Ever since 2005, John Johnson of Tehachapi has been roasting coffee as a hobby.
"I started out with a popcorn popper and then I went from there," said Johnson.
Last November when he retired, Johnson's wife, Karen, asked him what he planned to do with his free time.
"She asked me if I wanted to take it to the next step, and I said I thought it was a great idea," said John.
The Johnsons ended up buying a small coffee roaster and got to work. For the past month, they have been selling their coffee on their website under the label Oak Summit Coffee Roasters.
"When John and I first started talking about starting a coffee roasting business, I thought I would simply be the assistant to the Roast Master. I am that indeed! But in a two-person operation, that also means that I am the webmaster, the marketing director, the chief financial officer, head of shipping, and all things in between," laughed Karen.
However, as much as she jokes about it, Karen says she thoroughly enjoys marketing coffee with her husband.
"It is a blessing to be part of John’s passion, and to have a vital, integral part in the business," Karen said. "I enjoy working alongside him, bouncing ideas off each other, and working to build this enterprise from the ground up. I have a background in IT, so the analytical side of me loves that aspect of things. And I love coffee, so from my perspective, this is a win-win!"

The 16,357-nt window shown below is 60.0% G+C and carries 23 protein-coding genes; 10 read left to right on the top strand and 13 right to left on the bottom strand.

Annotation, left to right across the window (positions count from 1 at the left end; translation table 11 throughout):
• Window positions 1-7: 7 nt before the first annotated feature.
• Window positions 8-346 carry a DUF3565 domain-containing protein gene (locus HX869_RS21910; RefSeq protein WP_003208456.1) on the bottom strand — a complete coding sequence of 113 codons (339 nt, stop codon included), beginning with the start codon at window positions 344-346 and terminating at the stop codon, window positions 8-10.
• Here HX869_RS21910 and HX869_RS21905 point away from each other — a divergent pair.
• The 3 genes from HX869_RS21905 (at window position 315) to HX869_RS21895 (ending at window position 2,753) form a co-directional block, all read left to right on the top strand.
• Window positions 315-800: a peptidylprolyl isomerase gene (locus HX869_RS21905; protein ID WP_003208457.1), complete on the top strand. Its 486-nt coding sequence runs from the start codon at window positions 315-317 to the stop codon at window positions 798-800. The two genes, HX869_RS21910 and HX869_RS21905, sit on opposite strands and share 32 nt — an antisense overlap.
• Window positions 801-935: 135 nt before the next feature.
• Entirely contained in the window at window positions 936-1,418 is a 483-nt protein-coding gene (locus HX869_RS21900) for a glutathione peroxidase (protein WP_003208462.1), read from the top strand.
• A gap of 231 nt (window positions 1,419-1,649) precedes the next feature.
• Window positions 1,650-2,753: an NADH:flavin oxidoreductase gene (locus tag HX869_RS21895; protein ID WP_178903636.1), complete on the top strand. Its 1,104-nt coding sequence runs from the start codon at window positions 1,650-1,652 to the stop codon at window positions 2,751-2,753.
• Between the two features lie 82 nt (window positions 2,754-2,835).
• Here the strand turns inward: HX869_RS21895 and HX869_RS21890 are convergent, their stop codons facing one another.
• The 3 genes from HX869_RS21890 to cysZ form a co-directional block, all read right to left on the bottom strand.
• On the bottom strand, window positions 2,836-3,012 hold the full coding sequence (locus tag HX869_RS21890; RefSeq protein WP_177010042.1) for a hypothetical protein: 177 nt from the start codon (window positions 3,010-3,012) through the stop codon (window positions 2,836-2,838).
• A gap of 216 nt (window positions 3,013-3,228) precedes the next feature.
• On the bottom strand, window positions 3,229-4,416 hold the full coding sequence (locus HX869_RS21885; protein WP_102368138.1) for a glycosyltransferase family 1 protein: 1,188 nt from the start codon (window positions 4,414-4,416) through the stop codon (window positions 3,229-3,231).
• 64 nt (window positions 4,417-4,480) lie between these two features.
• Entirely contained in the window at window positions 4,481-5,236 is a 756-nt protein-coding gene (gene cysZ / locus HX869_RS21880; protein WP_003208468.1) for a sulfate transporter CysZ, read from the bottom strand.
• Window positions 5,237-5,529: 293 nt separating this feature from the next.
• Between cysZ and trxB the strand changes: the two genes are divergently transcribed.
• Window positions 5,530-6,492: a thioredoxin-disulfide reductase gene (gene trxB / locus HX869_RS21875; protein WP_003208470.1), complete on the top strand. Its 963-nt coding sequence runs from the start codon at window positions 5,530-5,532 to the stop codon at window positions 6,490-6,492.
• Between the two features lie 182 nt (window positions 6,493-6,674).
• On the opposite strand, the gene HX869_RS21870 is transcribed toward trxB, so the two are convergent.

The Johnsons arrived in Tehachapi 29 years ago, and today they have a kiosk located at their home where they sell the coffee as well as offering shipping through their website.
Their coffee flavors are a Columbian in a dark, fresh and medium roast and a Papau New Guinea in a medium roast. John is currently working on an organic roast.
"The hardest thing about roasting coffee is keeping the roast consistent. Everything comes into play: humidity that day, the temperature whether it's hot or cold, the whole process of monitoring the system. When I'm working on roasting, it is definitely a hands-on process," said John.
During the process of roasting, the coffee beans give off different aromas at the different stages of roasting.
Said Karen, "First, there is the scent of freshly cut grass. Next there is a whiff of hay. That is followed by the fragrance of bread baking. In addition to scents, there are also sounds. At a certain point, the coffee beans crack. This is known to coffee roasters as the “first crack.” It is an exciting sound to hear because from this point forward, the true flavors begin to emerge."
Depending on the roast, the first crack may signify that the beans are nearing completion. Other roasts, such as French roast, continue through a second crack. The color of the beans changes during the process as well, going from a faint grayish green to the darker brown tones coffee drinkers know and love. During these transformations, the coffee roasting temperature must be monitored and adjusted on a minute-by-minute basis.
Said Karen, "All these nuances are tracked by the Roast Master. Managing this entire process is what makes John the star of the show."
According to John, all the coffee he makes is roasted to order and is "extremely fresh." They roast on Tuesdays and Thursdays. Whatever orders they get, they put in the kiosk or shipped by the following day.
Said Karen, "There is a world of difference between freshly roasted coffee and something that has been on a shelf for months. That is the crux of our business model: Life is too short to drink stale coffee."
For more information, visit oaksummitcoffeeroasters.com.